The porous absorbent is present in the compositions of this invention in an amount sufficient to stabilize the emulsion, and the absorbent may enhance the cleaning activity of the composition by acting as an absorbent for organic materials and as an abrasive. The absorbent is essentially insoluble in water and liquid hydrocarbon but should be compatible with water and hydrophilic substances and advantageously serve as an absorbent for water and other polar substances. Exemplary finely divided absorbents are solid, porous absorbents which contain silica such as diatomaceous earth, pumice, kieselguhr, and the like. Preferably, the absorbent has a total surface area of at least about 100 square meters per gram. Generally, the amount of absorbent in the emulsions of this invention is about 1 or 1.5 to 4 times by weight of the amount of hydrocarbon in the composition. Frequently, a cleaning composition of this invention may contain about 15 to 35 weight percent absorbent.

Since the absorbent is a solid at ambient conditions, it must be considered in connection with the abrasive qualities of a cleaning composition. The abrasive effect of the absorbent on the surface being treated can be minimized by selecting soft absorbents with small particle sizes. Softer absorbents such as diatomaceous earth may be obtained in particle sizes of less than about 325 mesh or even less than about 400 mesh, and do not deleteriously affect, for instance, a glass-ceramic surface even after thousands of rubbings.

Other abrasives which may be employed in the emulsions of this invention include feldspar, ground quartz, chalk, and the like, and generally the abrasive, its particle size, and amount of abrasive employed are selected based on the intended surface to be cleaned with the composition. Advantageous abrasives are finely divided solids having a particle size in the range of about 5 or 10 to 200 or more microns in diameter, preferably about 15 to 100 microns in diameter. The abrasive may frequently have a hardness of, say, about 2.5 to 7.5 on the Moh scale. Cleaning compositions for treating glass-ceramic surfaces may contain harder abrasives such as pumice in minor amounts to effect desired abrasion, for instance, about 1 to 15, preferably about 3 to 12, percent by weight of the total composition. Desirably, the harder abrasives have a particle size not exceeding 325 mesh. In instances where the cleaning composition is to be used for treating soft glass surfaces, abrasive materials having a hardness less than about 6 or 6.5 on the Moh scale may be preferred. In any event, the total particulate solids including absorbent and abrasives of the cleaning composition is often in the range of about 10 to 35 percent by weight of the total composition.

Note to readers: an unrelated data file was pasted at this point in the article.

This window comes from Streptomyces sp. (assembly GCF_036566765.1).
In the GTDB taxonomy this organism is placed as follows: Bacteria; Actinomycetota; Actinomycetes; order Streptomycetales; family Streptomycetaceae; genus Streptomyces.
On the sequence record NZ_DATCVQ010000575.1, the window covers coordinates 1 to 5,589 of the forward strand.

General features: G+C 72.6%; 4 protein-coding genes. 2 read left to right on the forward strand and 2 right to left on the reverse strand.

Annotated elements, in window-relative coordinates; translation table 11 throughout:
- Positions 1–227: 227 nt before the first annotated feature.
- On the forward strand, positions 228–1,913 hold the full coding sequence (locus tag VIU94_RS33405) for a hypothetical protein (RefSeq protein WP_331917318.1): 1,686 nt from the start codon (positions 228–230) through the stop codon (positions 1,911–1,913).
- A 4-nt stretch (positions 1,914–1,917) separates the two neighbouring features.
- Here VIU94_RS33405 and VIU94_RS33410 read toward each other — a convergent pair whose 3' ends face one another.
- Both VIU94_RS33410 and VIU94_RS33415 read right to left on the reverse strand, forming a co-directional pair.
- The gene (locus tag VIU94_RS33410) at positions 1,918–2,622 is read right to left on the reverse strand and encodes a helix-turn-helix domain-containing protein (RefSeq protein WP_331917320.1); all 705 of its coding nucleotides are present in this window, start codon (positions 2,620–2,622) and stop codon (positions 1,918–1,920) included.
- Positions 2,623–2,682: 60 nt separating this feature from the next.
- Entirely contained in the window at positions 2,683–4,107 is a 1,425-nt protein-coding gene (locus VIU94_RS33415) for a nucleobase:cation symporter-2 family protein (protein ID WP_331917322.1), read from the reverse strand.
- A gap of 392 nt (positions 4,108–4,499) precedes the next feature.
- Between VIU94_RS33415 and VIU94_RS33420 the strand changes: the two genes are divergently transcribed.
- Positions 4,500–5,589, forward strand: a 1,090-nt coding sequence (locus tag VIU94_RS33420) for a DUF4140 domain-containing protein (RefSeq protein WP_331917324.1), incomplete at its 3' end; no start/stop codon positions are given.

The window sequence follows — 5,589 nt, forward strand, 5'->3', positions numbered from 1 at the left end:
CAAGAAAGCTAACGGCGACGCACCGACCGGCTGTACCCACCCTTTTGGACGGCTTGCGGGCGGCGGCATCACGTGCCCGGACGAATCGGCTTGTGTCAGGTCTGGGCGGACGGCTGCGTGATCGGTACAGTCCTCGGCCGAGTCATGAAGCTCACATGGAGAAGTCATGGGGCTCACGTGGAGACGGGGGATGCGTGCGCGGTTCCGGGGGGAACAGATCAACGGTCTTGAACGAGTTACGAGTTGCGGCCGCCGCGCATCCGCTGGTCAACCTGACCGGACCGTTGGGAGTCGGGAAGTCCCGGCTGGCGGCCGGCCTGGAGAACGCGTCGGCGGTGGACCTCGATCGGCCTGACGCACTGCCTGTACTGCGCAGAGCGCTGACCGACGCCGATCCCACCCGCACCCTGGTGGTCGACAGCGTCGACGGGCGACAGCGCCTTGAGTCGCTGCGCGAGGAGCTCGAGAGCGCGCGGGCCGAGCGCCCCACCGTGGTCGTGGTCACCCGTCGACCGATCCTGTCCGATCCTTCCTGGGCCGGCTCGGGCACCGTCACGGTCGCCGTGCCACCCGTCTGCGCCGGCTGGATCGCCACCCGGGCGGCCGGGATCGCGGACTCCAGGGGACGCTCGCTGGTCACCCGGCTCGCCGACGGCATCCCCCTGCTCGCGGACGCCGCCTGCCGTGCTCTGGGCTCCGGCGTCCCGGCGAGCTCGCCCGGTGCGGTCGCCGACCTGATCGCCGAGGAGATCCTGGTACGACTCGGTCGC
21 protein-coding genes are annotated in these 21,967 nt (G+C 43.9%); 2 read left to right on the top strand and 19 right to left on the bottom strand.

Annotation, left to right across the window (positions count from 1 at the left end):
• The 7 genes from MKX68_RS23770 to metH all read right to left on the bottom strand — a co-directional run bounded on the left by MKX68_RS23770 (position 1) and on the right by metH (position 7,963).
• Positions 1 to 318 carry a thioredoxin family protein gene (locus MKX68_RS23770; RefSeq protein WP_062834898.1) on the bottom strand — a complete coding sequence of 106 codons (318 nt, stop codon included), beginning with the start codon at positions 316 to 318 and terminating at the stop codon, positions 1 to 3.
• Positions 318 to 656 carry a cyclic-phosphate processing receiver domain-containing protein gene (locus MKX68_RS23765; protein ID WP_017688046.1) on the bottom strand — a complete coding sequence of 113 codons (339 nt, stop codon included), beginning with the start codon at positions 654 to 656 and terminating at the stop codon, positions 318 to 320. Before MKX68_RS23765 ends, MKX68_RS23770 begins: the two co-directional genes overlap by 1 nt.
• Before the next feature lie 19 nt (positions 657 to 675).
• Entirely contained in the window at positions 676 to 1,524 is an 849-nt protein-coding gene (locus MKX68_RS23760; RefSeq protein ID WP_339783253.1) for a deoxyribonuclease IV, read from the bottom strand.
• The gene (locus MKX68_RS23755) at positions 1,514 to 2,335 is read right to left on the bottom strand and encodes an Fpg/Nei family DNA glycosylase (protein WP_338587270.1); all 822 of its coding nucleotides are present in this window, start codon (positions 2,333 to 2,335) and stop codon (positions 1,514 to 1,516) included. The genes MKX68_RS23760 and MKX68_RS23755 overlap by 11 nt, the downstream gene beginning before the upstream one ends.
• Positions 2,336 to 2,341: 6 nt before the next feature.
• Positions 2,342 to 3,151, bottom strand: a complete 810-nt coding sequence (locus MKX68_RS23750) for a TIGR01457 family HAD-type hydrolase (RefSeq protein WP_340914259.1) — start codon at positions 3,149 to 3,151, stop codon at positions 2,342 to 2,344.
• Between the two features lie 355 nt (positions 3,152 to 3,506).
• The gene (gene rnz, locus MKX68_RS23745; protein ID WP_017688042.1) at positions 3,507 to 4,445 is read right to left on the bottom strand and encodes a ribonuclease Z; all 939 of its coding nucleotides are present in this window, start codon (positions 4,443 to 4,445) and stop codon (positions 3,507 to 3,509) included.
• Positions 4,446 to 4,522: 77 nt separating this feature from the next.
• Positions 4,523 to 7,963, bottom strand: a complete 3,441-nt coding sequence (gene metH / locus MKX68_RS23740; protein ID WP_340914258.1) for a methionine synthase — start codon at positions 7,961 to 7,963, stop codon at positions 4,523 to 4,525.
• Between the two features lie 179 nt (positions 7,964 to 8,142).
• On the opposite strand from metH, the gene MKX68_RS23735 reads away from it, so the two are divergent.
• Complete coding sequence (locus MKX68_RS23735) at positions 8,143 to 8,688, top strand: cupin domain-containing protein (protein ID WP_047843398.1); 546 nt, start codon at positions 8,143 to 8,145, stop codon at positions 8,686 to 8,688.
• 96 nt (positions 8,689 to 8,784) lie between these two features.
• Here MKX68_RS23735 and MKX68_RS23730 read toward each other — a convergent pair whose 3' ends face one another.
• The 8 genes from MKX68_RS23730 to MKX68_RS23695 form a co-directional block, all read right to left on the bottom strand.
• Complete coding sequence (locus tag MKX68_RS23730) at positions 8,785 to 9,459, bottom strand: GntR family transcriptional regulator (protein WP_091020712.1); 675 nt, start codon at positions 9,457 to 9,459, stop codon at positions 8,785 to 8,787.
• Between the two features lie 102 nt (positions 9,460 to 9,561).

Another component in the acid-stable emulsion of this invention is a moderately strong acid which provides the desired acidity to the composition. Preferred acids for cleaning compositions are those which provide minimal toxicity risks and include organic and inorganic acids such as oxalic acid, sulfamic acid and the like. A polycarboxylic acid such as oxalic acid may also serve as a complexing agent to provide a product having a gel-like consistency without the addition of a thickening agent. The amount of moderately strong acid which is employed may vary considerably depending on the strength of the acid employed and the desired acidity of a cleaning composition employing the emulsion. The moderately strong acid, for instance, oxalic acid, may also assist in removing metal marks from a glass-ceramic range surface. Generally, the acid is provided in an amount of about 0.5 to 5 or 7 weight percent, preferably about 1 to 3 weight percent, of the total composition. Sufficient moderately strong acid is often provided such that the total acid content of the composition provides a pH of about 0.5 to 3.5, preferably about 1 or 1.5 to 3. The low pH of the cleaning composition assists in cleaning. Upon dilution of the cleaning composition with water in addition to that provided in the cleaning composition, the acidity of the composition may decrease to, say, a pH of about 5 or 6.